With the Partitioning, OLAP, Data Mining and Real Application Testing options
SQL> select '4156:' as txt, sdo_util.to_wktgeometry(sdo_cs.transform(sdo_geometry(2001,4258,sdo_point_type(14,50,null),null,null),4156)) as wkt_geom from dual
2 union all
3 select '4818:', sdo_util.to_wktgeometry(sdo_cs.transform(sdo_geometry(2001,4258,sdo_point_type(14,50,null),null,null),4818)) from dual;
TXT WKT_GEOM
-------------------------------------------------------------------------------------
4156: POINT (14.0010258818362 50.0007861342037)
4818: POINT (31.666667 49.9994109369388)
SQL>
Now this becomes very interesting: 31.666 - 14.001 = 17.665. That is a bit too close to the Prime Meridian 8909 to be coincidence. It's almost as if Oracle is not even looking at the datums in it's calculations....Vlad Pek wrote:Aha! That explains a lot. I'm not sure that those types of corrections could be implemented in Oracle.
Also, I have the answer available from VUGTK's expert, who is involved in coordinate transfomations, and who was my professor during my university studies. He said that they do not use Oracle for transfoming data, because they use own precise algorithms. For the purpose of the precise geodetic works, they need to reduce the local deformations introduced historically into the cadastral mapping data (long story), by implementing a special correction grid over the area of the Czech republic.
Vlad Pek wrote:Hmmm. To be honest, I'm not sure how to implement a projection algorithm. It's pretty well described how to define your own CS, but the projection algorithm ... I think I would consider developing my own transformation procedure. It depends a bit on how often you have to transform your geometries, but seeing as it's for INSPIRE I don't think transformations need to happen realtime, right? So that would enable you to do the transformation yourself, using the proper algorithm. Don't know how good your PL/SQL knowledge is, but I would consider it. especially since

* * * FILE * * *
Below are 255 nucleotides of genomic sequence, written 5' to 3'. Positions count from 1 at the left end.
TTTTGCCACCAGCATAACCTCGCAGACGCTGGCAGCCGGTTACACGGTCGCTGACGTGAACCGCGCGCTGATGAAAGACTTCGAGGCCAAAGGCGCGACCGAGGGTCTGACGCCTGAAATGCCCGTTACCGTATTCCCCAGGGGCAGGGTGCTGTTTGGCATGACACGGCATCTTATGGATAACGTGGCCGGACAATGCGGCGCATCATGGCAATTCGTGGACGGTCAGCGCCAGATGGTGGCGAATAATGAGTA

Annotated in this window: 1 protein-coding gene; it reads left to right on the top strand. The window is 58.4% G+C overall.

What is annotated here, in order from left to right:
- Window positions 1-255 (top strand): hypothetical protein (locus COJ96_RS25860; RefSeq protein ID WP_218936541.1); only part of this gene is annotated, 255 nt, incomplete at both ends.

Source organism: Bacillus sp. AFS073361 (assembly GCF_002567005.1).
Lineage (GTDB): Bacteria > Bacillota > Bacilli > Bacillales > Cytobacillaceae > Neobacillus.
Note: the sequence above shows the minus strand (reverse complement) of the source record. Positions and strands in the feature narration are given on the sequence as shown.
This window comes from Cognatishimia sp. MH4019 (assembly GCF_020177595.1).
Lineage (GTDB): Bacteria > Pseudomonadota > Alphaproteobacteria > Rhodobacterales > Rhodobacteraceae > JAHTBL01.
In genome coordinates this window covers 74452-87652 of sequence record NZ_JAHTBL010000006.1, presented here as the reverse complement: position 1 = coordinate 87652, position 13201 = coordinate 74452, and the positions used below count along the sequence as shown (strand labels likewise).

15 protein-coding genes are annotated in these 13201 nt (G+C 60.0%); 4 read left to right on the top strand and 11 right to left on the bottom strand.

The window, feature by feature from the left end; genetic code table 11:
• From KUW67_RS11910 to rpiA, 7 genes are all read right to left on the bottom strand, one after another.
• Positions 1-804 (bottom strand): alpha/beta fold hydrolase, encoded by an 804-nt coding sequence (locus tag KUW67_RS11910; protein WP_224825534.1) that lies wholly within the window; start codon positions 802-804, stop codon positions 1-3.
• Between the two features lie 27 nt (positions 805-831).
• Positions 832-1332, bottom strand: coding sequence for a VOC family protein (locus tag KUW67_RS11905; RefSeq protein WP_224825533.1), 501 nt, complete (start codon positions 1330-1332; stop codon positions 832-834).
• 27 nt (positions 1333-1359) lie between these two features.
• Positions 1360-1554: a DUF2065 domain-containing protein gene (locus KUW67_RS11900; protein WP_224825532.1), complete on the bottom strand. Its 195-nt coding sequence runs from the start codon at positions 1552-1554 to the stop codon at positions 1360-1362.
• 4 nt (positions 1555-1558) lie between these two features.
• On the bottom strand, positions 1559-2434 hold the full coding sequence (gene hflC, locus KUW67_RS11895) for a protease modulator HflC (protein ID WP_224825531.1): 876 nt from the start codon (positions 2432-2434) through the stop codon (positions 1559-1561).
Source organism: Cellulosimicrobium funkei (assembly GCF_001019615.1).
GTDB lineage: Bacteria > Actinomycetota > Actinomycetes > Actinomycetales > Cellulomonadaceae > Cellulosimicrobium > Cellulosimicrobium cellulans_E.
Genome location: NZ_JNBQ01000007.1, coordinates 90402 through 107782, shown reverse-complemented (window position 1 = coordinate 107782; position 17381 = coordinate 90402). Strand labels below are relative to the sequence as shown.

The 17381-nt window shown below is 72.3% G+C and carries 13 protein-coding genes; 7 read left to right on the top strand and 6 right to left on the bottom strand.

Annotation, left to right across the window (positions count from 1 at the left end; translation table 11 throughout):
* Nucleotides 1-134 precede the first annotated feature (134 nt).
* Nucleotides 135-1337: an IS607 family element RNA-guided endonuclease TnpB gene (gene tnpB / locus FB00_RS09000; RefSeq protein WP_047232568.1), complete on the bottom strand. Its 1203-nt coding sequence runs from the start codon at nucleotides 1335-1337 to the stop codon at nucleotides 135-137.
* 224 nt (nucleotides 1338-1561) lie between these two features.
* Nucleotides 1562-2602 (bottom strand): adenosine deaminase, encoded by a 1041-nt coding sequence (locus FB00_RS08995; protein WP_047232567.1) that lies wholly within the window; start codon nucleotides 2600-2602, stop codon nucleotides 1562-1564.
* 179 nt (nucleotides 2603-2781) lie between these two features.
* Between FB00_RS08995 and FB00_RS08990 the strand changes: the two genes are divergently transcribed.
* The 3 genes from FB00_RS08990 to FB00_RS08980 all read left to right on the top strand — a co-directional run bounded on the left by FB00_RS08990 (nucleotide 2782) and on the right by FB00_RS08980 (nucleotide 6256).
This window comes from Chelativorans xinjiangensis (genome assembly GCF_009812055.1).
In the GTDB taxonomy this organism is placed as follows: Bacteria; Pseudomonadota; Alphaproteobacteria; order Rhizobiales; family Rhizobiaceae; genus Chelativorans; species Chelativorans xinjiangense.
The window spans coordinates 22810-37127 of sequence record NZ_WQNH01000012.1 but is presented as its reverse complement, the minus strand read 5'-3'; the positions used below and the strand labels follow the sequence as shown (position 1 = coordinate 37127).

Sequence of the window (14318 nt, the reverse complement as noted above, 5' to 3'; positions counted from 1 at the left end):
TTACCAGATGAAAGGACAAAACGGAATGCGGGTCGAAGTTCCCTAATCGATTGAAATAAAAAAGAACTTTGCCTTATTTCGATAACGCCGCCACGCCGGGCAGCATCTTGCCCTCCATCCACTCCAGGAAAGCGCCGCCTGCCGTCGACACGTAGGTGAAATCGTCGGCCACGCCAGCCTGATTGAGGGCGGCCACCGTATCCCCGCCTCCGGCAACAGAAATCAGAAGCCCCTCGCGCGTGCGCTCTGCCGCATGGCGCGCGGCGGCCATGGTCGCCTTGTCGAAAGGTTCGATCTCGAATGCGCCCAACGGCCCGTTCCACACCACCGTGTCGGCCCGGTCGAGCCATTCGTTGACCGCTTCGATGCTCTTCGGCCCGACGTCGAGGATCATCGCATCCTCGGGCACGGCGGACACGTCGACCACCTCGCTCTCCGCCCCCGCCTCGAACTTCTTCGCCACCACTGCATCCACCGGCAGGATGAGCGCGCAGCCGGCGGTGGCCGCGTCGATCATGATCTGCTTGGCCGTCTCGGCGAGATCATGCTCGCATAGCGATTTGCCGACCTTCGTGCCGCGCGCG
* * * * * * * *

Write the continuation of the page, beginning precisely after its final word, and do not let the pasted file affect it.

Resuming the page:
But, if we omit these deformations, we can still use Oracle based transformation, assuming that Krovak's Projection algortihm would be implemented correctly in Oracle for our purpose
Krovak projection is specific and quite complex, it in fact involves four steps, I wonder whether it is possible to realize it simply by inserting appropriate parameters to Oracle system tables. So, in case it is not, we can provide a complete algorithm of conversion from JTSK projected coordinates to SRID:4156.It may not be possible at all, allthough the Dutch projection is in there and that is a three-step projection. But I'm not familiar enough with Oracle's way of doing things to be able to tell if the Krovak Projection is possible in oracle.
Anyway, I'm raising my hand and would be happy to help in case Oracle is willing to file a CR (what is a standard way to file a CR?, do we need to go through our local support here in the Czech republic?).I'm not sure. I know that Oracle employees visit these forums, and sometimes react and file problem reports based on discussions here. But formally I would think you would have to go through your local Czech Oracle office.